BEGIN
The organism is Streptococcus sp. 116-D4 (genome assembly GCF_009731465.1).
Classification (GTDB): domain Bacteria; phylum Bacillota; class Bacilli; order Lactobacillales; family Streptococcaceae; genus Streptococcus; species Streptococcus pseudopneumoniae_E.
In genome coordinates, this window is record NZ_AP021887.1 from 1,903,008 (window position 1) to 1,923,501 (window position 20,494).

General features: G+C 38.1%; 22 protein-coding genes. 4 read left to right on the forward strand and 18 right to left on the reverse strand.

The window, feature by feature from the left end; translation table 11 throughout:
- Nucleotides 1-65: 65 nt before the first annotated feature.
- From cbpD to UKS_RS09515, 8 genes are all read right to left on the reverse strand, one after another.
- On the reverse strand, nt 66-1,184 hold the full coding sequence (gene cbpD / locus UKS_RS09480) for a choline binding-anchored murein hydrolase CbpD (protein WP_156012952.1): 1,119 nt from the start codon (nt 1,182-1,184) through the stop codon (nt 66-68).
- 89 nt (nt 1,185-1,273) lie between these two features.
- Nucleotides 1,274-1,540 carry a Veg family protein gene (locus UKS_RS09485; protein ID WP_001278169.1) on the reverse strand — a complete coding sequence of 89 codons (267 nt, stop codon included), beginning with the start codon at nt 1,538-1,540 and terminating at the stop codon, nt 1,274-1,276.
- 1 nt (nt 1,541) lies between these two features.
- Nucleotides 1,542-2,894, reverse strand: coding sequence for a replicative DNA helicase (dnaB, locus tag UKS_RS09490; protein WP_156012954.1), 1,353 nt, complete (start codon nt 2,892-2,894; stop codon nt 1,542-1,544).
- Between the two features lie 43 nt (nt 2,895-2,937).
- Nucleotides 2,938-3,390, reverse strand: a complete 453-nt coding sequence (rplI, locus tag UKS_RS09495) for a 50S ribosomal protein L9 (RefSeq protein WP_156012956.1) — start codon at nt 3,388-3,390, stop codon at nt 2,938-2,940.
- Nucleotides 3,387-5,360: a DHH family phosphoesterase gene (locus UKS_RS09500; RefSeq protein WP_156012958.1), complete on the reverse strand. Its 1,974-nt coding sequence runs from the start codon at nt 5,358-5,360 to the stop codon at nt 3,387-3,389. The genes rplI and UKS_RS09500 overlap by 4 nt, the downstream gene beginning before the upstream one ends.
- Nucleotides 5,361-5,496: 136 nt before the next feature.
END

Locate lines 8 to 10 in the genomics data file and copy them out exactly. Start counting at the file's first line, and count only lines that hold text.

- On the reverse strand, nt 66-1,184 hold the full coding sequence (gene cbpD / locus UKS_RS09480) for a choline binding-anchored murein hydrolase CbpD (protein WP_156012952.1): 1,119 nt from the start codon (nt 1,182-1,184) through the stop codon (nt 66-68).
- 89 nt (nt 1,185-1,273) lie between these two features.
- Nucleotides 1,274-1,540 carry a Veg family protein gene (locus UKS_RS09485; protein ID WP_001278169.1) on the reverse strand — a complete coding sequence of 89 codons (267 nt, stop codon included), beginning with the start codon at nt 1,538-1,540 and terminating at the stop codon, nt 1,274-1,276.